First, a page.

• Detailed measurement concepts like net domestic income at factor cost, chained-dollar real GDP, and differences between the consumer price index, GDP deflator, and chained price index for consumption.
  • Aggregate production function models.
  • Graphical models of the global loanable funds market.
  • Detailed formulas for the money multiplier and for alternative (Taylor, McCallum) monetary policy targeting rules.
  • Graphical derivation of the aggregate demand curve from the aggregate expenditure model.
  • Algebraic derivations of expenditure, tax, and transfer multipliers.

It is far more valuable, I believe, for most students to understand and apply the core economic concepts well — using the circular flow diagram to understand the “Yes, so government hands-off ” and “No, so government hands-on” answers — than to be exposed to a wide range of concepts they will not master and therefore will likely soon forget.

Thinking like an Economist

Economics for Life uses no abstract graphs (many data graphs and charts of data are used for visual clarity) and almost no math. Many of my colleagues exclaim, “How can you teach economics without graphs? No math! Where is the rigour of the discipline?”

Economics for Life has the same rigour as The Economist, the Wall Street Journal, The New York Times, and The Globe and Mail. None of these publications use abstract graphs or equations, yet they present sophisticated economic analysis. The rigour comes from learning to think about and analyze situations like an economist.

If Stephen Hawking can explain theoretical physics in his book A Brief History of Time with only one equation, I believe the same can be done for economics.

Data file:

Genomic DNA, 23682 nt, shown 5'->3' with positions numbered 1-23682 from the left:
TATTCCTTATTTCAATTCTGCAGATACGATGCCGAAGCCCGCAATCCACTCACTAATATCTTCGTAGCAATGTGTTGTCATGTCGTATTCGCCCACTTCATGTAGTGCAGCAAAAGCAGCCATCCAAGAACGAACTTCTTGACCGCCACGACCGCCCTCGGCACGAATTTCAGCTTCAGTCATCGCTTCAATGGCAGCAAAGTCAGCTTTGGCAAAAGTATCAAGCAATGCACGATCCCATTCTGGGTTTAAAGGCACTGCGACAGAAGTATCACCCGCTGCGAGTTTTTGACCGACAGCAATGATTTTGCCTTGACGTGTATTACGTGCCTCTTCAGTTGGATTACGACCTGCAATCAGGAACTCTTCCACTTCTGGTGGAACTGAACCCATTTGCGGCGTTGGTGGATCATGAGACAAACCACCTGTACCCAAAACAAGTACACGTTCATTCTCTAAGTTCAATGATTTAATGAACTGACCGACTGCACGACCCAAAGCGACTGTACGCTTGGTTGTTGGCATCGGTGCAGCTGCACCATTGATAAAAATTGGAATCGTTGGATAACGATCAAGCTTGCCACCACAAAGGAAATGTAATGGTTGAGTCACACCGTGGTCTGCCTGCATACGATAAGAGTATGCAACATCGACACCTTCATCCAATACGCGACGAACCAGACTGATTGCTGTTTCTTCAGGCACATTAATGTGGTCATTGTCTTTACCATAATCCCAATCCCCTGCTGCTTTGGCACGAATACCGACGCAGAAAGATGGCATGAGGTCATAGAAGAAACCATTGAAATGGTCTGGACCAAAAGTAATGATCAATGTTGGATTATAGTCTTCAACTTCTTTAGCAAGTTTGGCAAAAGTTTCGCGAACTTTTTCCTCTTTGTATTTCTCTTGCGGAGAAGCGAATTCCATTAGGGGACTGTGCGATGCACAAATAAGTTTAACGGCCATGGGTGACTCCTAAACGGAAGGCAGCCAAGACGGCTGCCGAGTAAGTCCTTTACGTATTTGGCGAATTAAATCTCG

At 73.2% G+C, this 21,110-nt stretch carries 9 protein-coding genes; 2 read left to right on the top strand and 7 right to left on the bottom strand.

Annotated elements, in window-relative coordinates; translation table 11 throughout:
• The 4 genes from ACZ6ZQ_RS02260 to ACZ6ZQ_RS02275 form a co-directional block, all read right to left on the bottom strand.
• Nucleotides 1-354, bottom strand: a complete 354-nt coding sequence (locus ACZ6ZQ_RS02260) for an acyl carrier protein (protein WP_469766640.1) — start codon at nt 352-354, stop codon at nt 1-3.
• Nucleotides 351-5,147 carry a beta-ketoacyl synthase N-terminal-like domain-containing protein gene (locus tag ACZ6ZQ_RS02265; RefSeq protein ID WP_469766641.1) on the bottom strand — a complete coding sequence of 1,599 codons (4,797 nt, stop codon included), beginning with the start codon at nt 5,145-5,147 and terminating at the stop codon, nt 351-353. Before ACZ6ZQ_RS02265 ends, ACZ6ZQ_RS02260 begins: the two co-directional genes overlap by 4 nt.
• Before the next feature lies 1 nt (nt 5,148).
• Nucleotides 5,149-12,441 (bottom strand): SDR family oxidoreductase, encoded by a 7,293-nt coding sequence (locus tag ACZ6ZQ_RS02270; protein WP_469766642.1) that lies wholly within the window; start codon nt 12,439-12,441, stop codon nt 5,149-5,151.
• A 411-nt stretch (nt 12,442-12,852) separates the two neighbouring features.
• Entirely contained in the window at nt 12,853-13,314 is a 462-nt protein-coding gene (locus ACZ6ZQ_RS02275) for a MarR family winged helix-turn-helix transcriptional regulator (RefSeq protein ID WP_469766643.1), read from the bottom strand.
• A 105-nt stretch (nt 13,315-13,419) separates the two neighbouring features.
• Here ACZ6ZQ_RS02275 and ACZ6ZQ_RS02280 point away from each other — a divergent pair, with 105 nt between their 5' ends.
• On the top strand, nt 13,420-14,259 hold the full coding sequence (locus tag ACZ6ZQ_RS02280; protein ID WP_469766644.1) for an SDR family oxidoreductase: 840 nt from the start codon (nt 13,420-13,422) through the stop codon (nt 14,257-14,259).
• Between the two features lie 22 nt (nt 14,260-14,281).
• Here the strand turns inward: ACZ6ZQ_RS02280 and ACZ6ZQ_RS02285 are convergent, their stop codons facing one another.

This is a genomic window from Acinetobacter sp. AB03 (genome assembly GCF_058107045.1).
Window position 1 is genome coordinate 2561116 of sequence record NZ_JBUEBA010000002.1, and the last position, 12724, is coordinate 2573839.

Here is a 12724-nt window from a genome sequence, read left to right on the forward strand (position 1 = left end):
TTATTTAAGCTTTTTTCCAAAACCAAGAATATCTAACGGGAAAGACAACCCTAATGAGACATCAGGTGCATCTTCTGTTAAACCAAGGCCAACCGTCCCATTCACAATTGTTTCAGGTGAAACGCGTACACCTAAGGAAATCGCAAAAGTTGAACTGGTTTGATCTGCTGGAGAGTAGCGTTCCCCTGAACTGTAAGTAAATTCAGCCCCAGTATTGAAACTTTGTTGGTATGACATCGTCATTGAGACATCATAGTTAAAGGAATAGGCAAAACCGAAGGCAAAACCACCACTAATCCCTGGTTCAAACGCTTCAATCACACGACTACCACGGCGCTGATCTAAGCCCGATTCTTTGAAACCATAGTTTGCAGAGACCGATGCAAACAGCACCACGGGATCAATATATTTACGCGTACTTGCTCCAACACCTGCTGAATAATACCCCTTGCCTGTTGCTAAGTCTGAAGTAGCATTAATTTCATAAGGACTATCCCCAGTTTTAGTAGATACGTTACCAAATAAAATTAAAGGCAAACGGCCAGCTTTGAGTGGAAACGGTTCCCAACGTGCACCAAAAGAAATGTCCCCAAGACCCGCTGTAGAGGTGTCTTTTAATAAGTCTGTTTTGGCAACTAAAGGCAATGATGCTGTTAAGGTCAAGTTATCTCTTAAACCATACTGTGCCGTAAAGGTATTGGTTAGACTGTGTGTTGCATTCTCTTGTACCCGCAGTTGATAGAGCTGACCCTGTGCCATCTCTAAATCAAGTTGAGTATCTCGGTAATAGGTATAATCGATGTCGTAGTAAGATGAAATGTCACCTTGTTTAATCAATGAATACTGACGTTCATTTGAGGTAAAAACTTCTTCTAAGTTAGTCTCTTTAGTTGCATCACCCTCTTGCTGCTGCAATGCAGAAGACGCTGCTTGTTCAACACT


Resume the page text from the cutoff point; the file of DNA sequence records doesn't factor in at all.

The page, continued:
What I find exciting about this book is the possibility of helping far more students “get” the benefit of thinking like an economist. If these books succeed in doing what they set out to do—and you and your students will be the judges of that—then your students will be more actively engaged with the material. Students will learn economics in a way that will stay with them—even five years after leaving your classroom.

This brings us back to the question of your “economic footprint.” You will cover fewer topics using Economics for Life (leaving more room for discussion of current events), but your students will retain more. After five years, they will actually be ahead of students who were exposed to the full range of topics. Your economic footprint will be larger. You will have produced more students who have better learned the fundamentals of thinking like an economist, and who are making smarter choices in their lives as consumers, businesspeople, investors, and as citizens evaluating policies proposed by politicians.

You will have succeeded in helping your students learn economics.